Israel with Kids
Fortunately, it's easy to keep the kids busy in Israel. Let them expend energy exploring Crusader castles or caves in nature reserves. For fun on the water, try rafting on the Jordan River—and there are the beaches, of course. Check the Friday papers' entertainment guides (they have a children's section) for up-to-date information.
Restaurants are often happy to accommodate those seeking supersimple fare, like pasta, or chicken schnitzel and fries. Fast food is easily accessible and doesn't have to be junk. Falafel or shawarma, kebabs, and cheese- or potato-filled pastries called bourekas are very common, and pizza parlors abound.
Nature (and Old Stuff)
Israel's nature reserves and national parks (www.parks.org.il) have plenty for the whole family to do. In the north, you can cycle around a part of the restored Hula Lake (at the site called Agmon Ha’Hula); laugh and learn at the fun 3-D movie about bird migrations at the Hula Nature Reserve; kayak or raft the placid waters of the Jordan River; and bounce around some awesome landscapes in a Jeep or a 4x4 dune buggy. (The Negev Desert and Eilat Mountains offer comparable off-road experiences.) Explore the medieval Nimrod's Castle on the slopes of Mt. Hermon, or Belvoir overlooking the Upper Jordan Valley.
Standouts in the south are the oases and walking trails of Ein Gedi (with a bonus of bathing under fresh waterfalls) and Ein Avdat. The wondrous Masada, Herod's mountaintop palace-fortress, is a real treat and can be reached by foot along the steep Snake Path (recommended for older kids), but there’s always the cable car.
Walking is a lively and easy activity to do anywhere. Top in Jerusalem is the Old Testament–period City of David, south of the Old City. It’s a maze of rock-hewn corridors, ending with a 30-minute wade in the spring water of Hezekiah’s Tunnel. (There’s a dry exit, too.) The Ramparts Walk offers views of the Old City’s residential quarters as well as of new Jerusalem outside the walls. Smaller kids can do part of it (with strict adult supervision).
In Tel Aviv, the Tel Aviv Port is great for coffee and a stroll—and even little kids can run around (with a bit of adult attention) while you enjoy iced drinks and the balmy weather.
A dirty word among kids? Maybe so, but the following museums might change some minds.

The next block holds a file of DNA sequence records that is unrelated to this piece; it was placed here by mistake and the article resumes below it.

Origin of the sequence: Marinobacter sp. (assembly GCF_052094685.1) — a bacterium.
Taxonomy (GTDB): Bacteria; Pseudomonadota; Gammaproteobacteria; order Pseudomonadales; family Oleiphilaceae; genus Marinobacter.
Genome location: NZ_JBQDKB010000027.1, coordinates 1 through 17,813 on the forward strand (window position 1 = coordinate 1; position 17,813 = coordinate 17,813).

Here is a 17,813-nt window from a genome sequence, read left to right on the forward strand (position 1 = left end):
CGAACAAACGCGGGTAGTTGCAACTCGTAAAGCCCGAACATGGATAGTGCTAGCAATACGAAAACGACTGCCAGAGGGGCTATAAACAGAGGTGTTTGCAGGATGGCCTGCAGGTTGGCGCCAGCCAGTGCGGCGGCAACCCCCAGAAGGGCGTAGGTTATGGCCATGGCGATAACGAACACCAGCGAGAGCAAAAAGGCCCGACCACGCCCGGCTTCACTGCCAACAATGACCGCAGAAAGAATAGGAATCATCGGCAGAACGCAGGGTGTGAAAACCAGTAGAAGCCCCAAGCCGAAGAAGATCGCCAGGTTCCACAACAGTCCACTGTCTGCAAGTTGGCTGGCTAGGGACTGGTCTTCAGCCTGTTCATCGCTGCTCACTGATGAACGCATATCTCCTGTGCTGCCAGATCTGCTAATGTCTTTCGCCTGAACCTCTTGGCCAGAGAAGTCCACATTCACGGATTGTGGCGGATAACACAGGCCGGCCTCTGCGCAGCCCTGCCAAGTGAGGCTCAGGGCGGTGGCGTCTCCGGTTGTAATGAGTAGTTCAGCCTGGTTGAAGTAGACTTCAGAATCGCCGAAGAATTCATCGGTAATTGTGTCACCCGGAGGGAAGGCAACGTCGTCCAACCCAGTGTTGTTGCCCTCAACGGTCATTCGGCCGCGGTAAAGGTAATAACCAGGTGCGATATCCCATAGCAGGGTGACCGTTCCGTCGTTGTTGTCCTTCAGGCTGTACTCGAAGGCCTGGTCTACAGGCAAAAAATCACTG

JERUSALEM. In West Jerusalem, the Israel Museum's Youth Wing has outdoor play areas as well as exhibitions, often interactive, and a "recycling room" where children can use their creative energy freely. Great rainy-day options include the Bloomfield Science Museum in Givat Ram.
TEL AVIV. The Eretz Israel Museum has a series of pavilions on its campus, each with a different theme: pottery, coins, glass, folklore, anthropology, and more. It also has a planetarium—complete with moon rocks.
The Observatory on the 49th floor of the Azrieli Towers isn't really a museum, but it offers a cute animated 3-D fantasy movie about Tel Aviv, and a stunning view of the entire metropolis.
HAIFA. The National Museum of Science and Technology (Technoda), the Railway Museum, and the National Maritime Museum are all geared to young and curious minds––of any age!
THE NEGEV. The Israel Air Force Museum, at the Hatzerim Air Force base (west of Beersheva), houses a huge collection of IAF airplanes and helicopters—from World War II Spitfires and Mustangs to contemporary F-16s and Cobras. Each exhibit has a story to tell. There is no English website, but guided tours in English can be arranged (08/990–6888 firstname.lastname@example.org). This could be a stop on the way to or from Eilat, or a doable day trip from Jerusalem or Tel Aviv.
At One with the Animals
In addition to the wonderful Tisch Family Zoological Gardens in Jerusalem, with its emphasis on fauna that feature in the Bible or that are native to Israel, the Ramat Gan Safari (www.safari.co.il), near Tel Aviv, and the small but delightful Haifa Educational Zoo, offer numerous options for time out with animals.
The Jerusalem Bird Observatory (www.jbo.org.il), perched above the Knesset, offers "close encounters" with ringed birds, bird-watching tours, and other tidbits about bird life; night safaris are recommended.
On the grounds of Kibbutz Nir David, at the foot of Mt. Gilboa, is Gan Garoo Park, which specializes in native Australian wildlife—kangaroos and wallabies, cockatoos, and more.
In the high Negev desert, near Mitzpe Ramon, and as far as you can get from their native Andes mountains, gentle alpacas wait for you to hand-feed them. At the Alpaca Farm you can learn as well about the whole process of raising them and spinning their marvelously soft wool.
Horseback riding is an option pretty much throughout the country. In the Galilee, end a trail—of a few hours or a couple of days—with hot apple pie at Vered Hagalil or with a chunky steak at Bat Yaar, in the Biriya Forest near Tzfat (Safed). There are numerous outfits that do camel-hump trails in the Negev (near Beersheva and Arad) and down near Eilat.
You're never too far from a beach in Israel—but check for a lifeguard. This is a given at city beaches, but not at those off the beaten track.
Considering it's such a tiny country, the range of different beach experiences is amazing, from the Mediterranean to the Red Sea, to the Sea of Galilee and even the supersalty Dead Sea, where you can float but not swim.
And More . . .
The whole family will enjoy getting their hands dirty at the three-hour Dig for a Day (www.archesem.com)—a chance to dig, sift, and examine artifacts.
Off the Tel Aviv–Jerusalem highway at Latrun is Mini Israel —hundreds of exact replica models of the main sites around the country, historical, archaeological, and modern. It's great for an all-of-Israel orientation.
In Eilat, venture out to the biblical theme park, Kings City, which comes replete with Pharaohs' palaces and temples, Solomon's mines, mazes, and optical illusions.
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